4. Override the SaveChanges method to inspect each Entity to see if it is the correct IFoo interface, check the state of the entity, and then call the appropriate method for that entity type.
    Am I missing something??? Why would such a common scenario be so difficult to perform.

    I know someone is probably thinking I could write a T4 template to generate all this code for me, but that just brings me back to the point that it is tedious boilerplate code that adds no real value. There simply has to be an easier way to just say: 

    "Yo EF! I am calling a proc! I know what i'm doing and I want to add these extra values in capiche?"

    Extra info for the curious:
    • I'm using the Self-Tracking entities template with WCF
    • The additional params do not exist anywhere that can be linked to by the Entity
    • The additional params are always the same
    • The stored procedures are as is, they cannot be modified from their current contract
    Any help or insight into this matter would be most welcome!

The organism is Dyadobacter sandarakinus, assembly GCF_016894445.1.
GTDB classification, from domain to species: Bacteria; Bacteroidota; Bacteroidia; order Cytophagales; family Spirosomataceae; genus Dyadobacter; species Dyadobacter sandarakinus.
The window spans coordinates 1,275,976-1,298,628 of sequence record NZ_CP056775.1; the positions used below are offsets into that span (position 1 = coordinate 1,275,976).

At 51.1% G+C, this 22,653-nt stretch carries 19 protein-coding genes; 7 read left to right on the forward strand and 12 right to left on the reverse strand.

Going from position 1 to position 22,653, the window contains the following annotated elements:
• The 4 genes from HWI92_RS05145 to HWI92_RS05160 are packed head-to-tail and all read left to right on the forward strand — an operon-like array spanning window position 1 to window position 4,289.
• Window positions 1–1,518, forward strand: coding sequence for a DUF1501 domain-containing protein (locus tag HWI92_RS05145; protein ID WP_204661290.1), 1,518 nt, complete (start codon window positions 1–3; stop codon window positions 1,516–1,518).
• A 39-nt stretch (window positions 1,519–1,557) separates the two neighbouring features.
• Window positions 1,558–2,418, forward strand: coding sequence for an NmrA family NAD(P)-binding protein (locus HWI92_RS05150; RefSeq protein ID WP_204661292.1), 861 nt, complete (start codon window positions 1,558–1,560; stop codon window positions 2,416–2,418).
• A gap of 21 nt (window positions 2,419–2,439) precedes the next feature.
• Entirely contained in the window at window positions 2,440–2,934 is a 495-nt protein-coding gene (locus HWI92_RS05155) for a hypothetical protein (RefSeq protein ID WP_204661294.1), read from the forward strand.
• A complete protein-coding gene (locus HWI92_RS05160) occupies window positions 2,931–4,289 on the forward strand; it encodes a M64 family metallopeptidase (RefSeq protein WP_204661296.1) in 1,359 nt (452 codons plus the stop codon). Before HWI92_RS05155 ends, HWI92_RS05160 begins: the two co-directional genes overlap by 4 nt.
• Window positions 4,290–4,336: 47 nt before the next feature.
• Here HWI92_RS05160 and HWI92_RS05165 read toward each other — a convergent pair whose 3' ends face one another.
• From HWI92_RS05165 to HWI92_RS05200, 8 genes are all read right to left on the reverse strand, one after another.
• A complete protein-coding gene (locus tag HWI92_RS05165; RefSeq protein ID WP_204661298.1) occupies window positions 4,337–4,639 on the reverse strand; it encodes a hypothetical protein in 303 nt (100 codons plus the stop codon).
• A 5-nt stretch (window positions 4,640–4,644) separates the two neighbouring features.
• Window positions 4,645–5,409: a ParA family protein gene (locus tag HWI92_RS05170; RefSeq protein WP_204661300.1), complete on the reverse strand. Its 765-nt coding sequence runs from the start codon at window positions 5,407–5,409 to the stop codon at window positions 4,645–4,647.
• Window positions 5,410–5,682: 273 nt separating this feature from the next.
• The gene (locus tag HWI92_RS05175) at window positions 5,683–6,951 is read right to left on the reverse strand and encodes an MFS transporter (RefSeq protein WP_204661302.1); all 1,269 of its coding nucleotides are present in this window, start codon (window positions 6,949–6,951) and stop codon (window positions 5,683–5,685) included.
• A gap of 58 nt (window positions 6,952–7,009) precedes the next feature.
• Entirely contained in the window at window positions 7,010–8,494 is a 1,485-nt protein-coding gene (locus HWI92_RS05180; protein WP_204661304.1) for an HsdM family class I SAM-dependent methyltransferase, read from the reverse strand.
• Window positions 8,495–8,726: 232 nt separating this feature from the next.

Cheers,
    Josh

    Tuesday, November 23, 2010 4:50 PM

All replies

  • Hi Josh

    Thanks for posting the question.

    This is a common scenario that an EF user might face. I am looking to see if there are any easy ways to accomplish this. I will be updating this post soon with my findings.

     


    Bindesh -Microsoft Online Community Support
    Thursday, December 23, 2010 8:43 AM
  • On 11/23/2010 11:50 AM, jw_carroll wrote:
    > I have a situation where business requirements dictate that all data
    > access is done via stored procs. I chose to use Entity Framework because